Monday, October 6, 2008

Field Crickets

As we walk outside in the evening, a new sound might greet us. This new sound will be the male cricket’s mating song, which is a high-pitched sound produced by the male cricket rubbing its front wings together to attract a female. Their song can become an irritant to homeowners, since they live next to structures. Field crickets are normally an outdoor insect, usually found under rocks, logs or in any crack or crevice. However, they can sometimes enter our homes through doors and windows.
Crickets develop through simple metamorphosis, with an egg, nymph and adult stage. The female cricket will deposit eggs into the soil. Adult field crickets are ½ to 1 ¼ inches in length, black in color, and have a stout body. Several generations of crickets are produced every year.
Crickets feed on all organic matter, including decaying plant material and fungi. Since crickets breakdown plant materials, they are considered beneficial by renewing soil minerals. They are also a food source for many animals such as spiders, ground beetles, birds, lizards and small rodents.

Some Control Options:

Non-Chemical Suggestions:
1) Caulk or seal cracks and gaps that are found in the foundation, around doors, windows, and garage doors to prevent crickets from entering structures.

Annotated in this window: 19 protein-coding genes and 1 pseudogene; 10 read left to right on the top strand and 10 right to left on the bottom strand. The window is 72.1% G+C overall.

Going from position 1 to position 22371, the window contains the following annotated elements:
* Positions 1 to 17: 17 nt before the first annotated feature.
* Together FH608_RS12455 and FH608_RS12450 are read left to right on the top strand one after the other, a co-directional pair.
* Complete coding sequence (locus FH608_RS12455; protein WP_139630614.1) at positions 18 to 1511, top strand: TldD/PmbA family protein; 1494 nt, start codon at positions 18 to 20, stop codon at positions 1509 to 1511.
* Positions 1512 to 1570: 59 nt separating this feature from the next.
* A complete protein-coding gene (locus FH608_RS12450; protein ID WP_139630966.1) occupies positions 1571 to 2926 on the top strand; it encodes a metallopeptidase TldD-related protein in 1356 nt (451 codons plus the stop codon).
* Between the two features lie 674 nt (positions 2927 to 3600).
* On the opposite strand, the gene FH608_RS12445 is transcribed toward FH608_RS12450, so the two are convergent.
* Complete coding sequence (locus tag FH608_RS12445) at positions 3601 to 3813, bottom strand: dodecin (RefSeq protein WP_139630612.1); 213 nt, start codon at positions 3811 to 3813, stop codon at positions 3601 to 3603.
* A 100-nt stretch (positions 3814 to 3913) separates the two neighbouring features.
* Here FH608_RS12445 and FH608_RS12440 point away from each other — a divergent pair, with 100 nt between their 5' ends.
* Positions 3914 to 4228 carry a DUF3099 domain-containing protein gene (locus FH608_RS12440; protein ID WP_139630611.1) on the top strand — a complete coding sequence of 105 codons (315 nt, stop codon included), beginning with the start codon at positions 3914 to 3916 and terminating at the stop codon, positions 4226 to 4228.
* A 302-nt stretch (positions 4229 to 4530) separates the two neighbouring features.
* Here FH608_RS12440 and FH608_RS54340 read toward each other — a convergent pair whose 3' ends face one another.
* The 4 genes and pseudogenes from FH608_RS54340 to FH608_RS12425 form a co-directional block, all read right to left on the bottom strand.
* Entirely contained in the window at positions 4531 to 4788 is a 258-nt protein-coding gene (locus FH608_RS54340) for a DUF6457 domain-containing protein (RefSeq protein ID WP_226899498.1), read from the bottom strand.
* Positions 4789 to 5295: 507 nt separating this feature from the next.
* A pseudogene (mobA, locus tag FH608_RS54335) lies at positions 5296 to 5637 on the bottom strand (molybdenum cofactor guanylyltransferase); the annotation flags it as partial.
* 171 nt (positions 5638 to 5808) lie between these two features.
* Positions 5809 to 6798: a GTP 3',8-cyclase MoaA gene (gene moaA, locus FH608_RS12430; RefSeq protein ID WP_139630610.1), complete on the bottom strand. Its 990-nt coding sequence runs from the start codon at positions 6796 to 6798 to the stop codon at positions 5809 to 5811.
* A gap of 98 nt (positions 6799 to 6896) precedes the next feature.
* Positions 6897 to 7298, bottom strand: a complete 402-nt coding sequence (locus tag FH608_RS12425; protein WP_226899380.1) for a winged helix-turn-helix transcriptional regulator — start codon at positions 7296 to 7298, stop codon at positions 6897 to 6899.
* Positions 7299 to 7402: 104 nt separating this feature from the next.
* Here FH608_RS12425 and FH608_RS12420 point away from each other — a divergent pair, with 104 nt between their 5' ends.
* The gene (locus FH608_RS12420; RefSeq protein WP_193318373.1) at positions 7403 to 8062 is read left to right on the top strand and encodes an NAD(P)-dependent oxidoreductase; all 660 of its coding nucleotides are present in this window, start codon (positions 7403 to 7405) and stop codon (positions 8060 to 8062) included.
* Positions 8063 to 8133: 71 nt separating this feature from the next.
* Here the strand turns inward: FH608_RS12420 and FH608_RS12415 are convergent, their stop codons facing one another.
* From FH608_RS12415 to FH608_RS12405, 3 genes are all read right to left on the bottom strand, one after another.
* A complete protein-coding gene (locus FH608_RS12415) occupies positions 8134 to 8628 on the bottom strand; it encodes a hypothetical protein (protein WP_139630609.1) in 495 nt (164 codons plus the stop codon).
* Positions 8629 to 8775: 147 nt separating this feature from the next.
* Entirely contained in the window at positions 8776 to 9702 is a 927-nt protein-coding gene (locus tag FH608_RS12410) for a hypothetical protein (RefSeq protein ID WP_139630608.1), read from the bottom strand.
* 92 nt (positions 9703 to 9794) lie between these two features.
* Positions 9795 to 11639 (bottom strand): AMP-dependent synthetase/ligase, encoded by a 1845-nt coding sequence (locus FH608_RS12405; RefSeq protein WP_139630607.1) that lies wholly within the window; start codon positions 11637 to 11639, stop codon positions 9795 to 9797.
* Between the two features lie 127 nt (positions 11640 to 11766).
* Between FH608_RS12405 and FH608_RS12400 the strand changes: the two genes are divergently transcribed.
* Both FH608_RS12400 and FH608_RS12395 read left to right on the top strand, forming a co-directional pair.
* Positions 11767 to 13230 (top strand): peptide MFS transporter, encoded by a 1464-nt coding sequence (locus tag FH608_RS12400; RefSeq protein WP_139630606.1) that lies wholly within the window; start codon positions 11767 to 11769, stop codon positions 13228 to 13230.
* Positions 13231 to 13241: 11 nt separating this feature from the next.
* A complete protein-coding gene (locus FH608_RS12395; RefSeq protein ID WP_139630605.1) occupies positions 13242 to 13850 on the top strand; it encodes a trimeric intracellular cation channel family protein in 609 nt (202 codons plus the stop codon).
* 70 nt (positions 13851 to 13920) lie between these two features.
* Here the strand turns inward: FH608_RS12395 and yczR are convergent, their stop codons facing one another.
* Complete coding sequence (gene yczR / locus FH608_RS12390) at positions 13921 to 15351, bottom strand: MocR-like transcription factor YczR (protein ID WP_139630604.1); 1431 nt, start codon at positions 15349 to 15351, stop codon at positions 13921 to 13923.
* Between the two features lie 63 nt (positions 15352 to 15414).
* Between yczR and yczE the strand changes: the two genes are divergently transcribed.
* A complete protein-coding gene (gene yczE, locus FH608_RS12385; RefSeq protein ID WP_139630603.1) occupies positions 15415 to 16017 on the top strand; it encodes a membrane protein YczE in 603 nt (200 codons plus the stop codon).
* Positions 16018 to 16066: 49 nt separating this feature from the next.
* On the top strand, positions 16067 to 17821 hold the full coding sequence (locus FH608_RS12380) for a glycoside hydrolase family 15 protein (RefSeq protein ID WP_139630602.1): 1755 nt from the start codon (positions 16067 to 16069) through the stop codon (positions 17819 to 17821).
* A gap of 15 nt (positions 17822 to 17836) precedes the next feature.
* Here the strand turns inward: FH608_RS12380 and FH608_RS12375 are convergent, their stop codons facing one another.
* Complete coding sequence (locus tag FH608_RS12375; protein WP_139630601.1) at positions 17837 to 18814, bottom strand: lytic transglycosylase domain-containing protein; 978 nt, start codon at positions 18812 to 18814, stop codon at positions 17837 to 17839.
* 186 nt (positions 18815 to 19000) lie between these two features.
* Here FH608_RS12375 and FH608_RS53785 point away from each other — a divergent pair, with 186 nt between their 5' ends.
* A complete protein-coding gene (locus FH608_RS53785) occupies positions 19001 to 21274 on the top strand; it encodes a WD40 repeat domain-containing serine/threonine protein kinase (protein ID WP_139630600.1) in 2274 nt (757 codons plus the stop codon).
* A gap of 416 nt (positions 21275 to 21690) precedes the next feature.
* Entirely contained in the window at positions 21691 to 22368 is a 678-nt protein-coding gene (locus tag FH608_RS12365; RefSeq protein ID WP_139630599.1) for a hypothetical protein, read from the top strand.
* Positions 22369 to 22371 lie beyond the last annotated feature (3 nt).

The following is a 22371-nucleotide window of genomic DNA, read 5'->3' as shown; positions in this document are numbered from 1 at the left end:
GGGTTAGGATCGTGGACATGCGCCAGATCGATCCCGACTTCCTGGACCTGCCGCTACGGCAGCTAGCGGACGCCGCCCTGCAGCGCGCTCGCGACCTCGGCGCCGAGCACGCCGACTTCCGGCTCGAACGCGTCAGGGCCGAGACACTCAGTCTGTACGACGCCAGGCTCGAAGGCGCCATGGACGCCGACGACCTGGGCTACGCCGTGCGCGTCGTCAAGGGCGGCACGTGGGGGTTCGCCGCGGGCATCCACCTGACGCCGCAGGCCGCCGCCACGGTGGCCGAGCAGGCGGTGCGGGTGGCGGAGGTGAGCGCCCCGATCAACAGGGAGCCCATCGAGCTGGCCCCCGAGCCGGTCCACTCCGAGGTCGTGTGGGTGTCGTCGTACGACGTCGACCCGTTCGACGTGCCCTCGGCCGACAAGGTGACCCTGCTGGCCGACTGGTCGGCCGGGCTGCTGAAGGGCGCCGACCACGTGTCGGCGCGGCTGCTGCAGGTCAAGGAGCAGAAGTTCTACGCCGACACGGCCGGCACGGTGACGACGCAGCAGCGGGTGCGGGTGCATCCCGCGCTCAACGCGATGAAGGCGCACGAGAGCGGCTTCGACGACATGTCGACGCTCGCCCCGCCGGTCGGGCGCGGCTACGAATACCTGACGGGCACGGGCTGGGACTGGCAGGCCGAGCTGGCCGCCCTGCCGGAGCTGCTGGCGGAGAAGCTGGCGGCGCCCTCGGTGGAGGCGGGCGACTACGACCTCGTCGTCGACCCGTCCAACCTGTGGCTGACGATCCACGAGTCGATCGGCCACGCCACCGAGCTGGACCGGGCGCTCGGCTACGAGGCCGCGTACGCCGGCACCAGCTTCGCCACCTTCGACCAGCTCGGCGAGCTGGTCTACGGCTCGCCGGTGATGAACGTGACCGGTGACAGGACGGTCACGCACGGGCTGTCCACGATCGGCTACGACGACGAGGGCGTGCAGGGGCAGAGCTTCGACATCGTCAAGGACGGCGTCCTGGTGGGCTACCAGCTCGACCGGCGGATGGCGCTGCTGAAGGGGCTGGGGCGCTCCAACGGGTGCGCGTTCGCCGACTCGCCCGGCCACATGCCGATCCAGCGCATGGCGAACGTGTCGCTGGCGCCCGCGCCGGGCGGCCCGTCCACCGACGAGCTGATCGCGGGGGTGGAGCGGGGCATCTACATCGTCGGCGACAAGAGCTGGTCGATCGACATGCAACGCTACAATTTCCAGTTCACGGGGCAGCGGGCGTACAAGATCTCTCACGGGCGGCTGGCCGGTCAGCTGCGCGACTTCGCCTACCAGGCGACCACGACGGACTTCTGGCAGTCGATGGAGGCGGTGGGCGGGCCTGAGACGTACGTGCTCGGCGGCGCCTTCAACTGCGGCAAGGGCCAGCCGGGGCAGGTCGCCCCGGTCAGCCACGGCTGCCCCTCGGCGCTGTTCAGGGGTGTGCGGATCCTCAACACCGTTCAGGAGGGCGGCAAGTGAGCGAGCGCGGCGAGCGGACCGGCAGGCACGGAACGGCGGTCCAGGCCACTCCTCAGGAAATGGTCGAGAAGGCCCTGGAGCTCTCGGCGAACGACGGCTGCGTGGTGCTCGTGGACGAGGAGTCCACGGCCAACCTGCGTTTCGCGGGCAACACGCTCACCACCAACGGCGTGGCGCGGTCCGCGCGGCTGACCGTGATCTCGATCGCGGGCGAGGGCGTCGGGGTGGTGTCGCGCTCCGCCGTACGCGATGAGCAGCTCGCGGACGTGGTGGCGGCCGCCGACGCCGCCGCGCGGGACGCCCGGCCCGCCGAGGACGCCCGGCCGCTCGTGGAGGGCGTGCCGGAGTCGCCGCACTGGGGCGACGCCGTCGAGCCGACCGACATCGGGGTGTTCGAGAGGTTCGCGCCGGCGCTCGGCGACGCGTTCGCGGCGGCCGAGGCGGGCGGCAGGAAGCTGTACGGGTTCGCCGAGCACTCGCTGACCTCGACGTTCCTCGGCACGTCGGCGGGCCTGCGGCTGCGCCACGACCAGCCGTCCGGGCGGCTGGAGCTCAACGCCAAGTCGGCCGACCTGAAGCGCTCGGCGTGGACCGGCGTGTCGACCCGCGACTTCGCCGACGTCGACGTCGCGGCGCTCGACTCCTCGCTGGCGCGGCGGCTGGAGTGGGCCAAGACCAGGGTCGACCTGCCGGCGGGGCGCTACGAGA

2) Trim weeds and tall grass growing near the foundation.
3) Remove firewood, brush, rotting wood, boxes, bricks, stones and other objects from around the structure, in order to reduce the number of harborage areas.
4) For crickets found inside the home, vacuum or sweep up and then discard them.

Chemical Control Suggestions:

If a severe infestation exists, there are granular products that can be used for control, such as those containing hydramethylnon. There are also chemicals that can be sprayed outdoors to provide a barrier around homes, such as those containing pyrethrins or bifenthrin. There are also products that can be applied in indoor and outdoor cracks and crevices, such as those containing boric acid.

A field cricket, Gryllus spp. (Orthoptera: Gryllidae). Photo by Dr. Bart Drees, Professor and Extension Entomologist, Texas A&M University.

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